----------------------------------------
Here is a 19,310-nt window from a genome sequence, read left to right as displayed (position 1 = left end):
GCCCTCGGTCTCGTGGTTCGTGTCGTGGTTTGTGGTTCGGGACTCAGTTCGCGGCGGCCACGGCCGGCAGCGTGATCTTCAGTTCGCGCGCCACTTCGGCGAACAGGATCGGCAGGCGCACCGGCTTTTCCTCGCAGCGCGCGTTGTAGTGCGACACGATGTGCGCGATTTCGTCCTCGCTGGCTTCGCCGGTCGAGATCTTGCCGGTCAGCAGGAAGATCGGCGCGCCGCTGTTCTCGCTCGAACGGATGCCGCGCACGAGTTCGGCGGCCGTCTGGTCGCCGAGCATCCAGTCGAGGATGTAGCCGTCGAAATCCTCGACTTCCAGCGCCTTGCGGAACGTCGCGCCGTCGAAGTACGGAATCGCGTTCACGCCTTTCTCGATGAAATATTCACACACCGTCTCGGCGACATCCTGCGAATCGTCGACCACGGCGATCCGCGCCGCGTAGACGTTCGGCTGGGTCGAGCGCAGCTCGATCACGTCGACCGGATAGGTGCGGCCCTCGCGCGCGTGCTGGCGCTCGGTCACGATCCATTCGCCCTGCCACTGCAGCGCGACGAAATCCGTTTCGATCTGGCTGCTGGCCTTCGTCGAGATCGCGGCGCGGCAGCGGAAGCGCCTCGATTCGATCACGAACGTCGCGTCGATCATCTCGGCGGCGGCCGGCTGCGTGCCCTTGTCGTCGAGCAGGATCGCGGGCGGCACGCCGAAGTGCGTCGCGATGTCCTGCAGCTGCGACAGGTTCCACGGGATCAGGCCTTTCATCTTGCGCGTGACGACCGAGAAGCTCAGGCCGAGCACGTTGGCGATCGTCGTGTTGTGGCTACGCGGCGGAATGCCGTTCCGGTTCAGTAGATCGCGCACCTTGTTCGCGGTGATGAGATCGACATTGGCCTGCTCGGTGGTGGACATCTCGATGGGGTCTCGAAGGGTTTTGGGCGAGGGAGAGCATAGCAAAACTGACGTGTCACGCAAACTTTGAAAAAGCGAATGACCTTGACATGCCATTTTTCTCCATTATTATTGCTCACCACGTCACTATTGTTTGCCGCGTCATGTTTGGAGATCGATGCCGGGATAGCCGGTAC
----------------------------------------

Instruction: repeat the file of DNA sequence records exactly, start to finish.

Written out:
Here is a 19,310-nt window from a genome sequence, read left to right as displayed (position 1 = left end):
GCCCTCGGTCTCGTGGTTCGTGTCGTGGTTTGTGGTTCGGGACTCAGTTCGCGGCGGCCACGGCCGGCAGCGTGATCTTCAGTTCGCGCGCCACTTCGGCGAACAGGATCGGCAGGCGCACCGGCTTTTCCTCGCAGCGCGCGTTGTAGTGCGACACGATGTGCGCGATTTCGTCCTCGCTGGCTTCGCCGGTCGAGATCTTGCCGGTCAGCAGGAAGATCGGCGCGCCGCTGTTCTCGCTCGAACGGATGCCGCGCACGAGTTCGGCGGCCGTCTGGTCGCCGAGCATCCAGTCGAGGATGTAGCCGTCGAAATCCTCGACTTCCAGCGCCTTGCGGAACGTCGCGCCGTCGAAGTACGGAATCGCGTTCACGCCTTTCTCGATGAAATATTCACACACCGTCTCGGCGACATCCTGCGAATCGTCGACCACGGCGATCCGCGCCGCGTAGACGTTCGGCTGGGTCGAGCGCAGCTCGATCACGTCGACCGGATAGGTGCGGCCCTCGCGCGCGTGCTGGCGCTCGGTCACGATCCATTCGCCCTGCCACTGCAGCGCGACGAAATCCGTTTCGATCTGGCTGCTGGCCTTCGTCGAGATCGCGGCGCGGCAGCGGAAGCGCCTCGATTCGATCACGAACGTCGCGTCGATCATCTCGGCGGCGGCCGGCTGCGTGCCCTTGTCGTCGAGCAGGATCGCGGGCGGCACGCCGAAGTGCGTCGCGATGTCCTGCAGCTGCGACAGGTTCCACGGGATCAGGCCTTTCATCTTGCGCGTGACGACCGAGAAGCTCAGGCCGAGCACGTTGGCGATCGTCGTGTTGTGGCTACGCGGCGGAATGCCGTTCCGGTTCAGTAGATCGCGCACCTTGTTCGCGGTGATGAGATCGACATTGGCCTGCTCGGTGGTGGACATCTCGATGGGGTCTCGAAGGGTTTTGGGCGAGGGAGAGCATAGCAAAACTGACGTGTCACGCAAACTTTGAAAAAGCGAATGACCTTGACATGCCATTTTTCTCCATTATTATTGCTCACCACGTCACTATTGTTTGCCGCGTCATGTTTGGAGATCGATGCCGGGATAGCCGGTAC